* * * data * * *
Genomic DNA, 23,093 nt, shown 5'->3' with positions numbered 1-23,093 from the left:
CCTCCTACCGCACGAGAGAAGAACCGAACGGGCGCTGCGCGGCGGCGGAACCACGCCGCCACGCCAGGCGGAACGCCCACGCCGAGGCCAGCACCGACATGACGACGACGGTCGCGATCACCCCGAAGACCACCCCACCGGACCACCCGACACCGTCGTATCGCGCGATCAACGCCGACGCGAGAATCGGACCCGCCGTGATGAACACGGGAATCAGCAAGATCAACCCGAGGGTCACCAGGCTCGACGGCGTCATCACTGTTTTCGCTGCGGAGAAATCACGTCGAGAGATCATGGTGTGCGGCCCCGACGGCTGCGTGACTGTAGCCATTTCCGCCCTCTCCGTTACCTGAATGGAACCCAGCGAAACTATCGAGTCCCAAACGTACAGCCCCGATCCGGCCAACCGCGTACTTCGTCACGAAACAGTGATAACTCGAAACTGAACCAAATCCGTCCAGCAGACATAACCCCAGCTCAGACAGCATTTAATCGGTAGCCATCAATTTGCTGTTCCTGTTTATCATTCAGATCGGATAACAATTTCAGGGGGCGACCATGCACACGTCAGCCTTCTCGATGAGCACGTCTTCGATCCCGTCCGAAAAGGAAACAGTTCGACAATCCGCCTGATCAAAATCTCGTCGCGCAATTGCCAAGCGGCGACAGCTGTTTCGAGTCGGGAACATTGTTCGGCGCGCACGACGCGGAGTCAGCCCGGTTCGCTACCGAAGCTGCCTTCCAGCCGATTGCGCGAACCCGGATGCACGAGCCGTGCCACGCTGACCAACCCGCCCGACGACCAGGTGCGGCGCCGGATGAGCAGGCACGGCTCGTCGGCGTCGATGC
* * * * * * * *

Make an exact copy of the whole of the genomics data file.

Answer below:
Genomic DNA, 23,093 nt, shown 5'->3' with positions numbered 1-23,093 from the left:
CCTCCTACCGCACGAGAGAAGAACCGAACGGGCGCTGCGCGGCGGCGGAACCACGCCGCCACGCCAGGCGGAACGCCCACGCCGAGGCCAGCACCGACATGACGACGACGGTCGCGATCACCCCGAAGACCACCCCACCGGACCACCCGACACCGTCGTATCGCGCGATCAACGCCGACGCGAGAATCGGACCCGCCGTGATGAACACGGGAATCAGCAAGATCAACCCGAGGGTCACCAGGCTCGACGGCGTCATCACTGTTTTCGCTGCGGAGAAATCACGTCGAGAGATCATGGTGTGCGGCCCCGACGGCTGCGTGACTGTAGCCATTTCCGCCCTCTCCGTTACCTGAATGGAACCCAGCGAAACTATCGAGTCCCAAACGTACAGCCCCGATCCGGCCAACCGCGTACTTCGTCACGAAACAGTGATAACTCGAAACTGAACCAAATCCGTCCAGCAGACATAACCCCAGCTCAGACAGCATTTAATCGGTAGCCATCAATTTGCTGTTCCTGTTTATCATTCAGATCGGATAACAATTTCAGGGGGCGACCATGCACACGTCAGCCTTCTCGATGAGCACGTCTTCGATCCCGTCCGAAAAGGAAACAGTTCGACAATCCGCCTGATCAAAATCTCGTCGCGCAATTGCCAAGCGGCGACAGCTGTTTCGAGTCGGGAACATTGTTCGGCGCGCACGACGCGGAGTCAGCCCGGTTCGCTACCGAAGCTGCCTTCCAGCCGATTGCGCGAACCCGGATGCACGAGCCGTGCCACGCTGACCAACCCGCCCGACGACCAGGTGCGGCGCCGGATGAGCAGGCACGGCTCGTCGGCGTCGATGC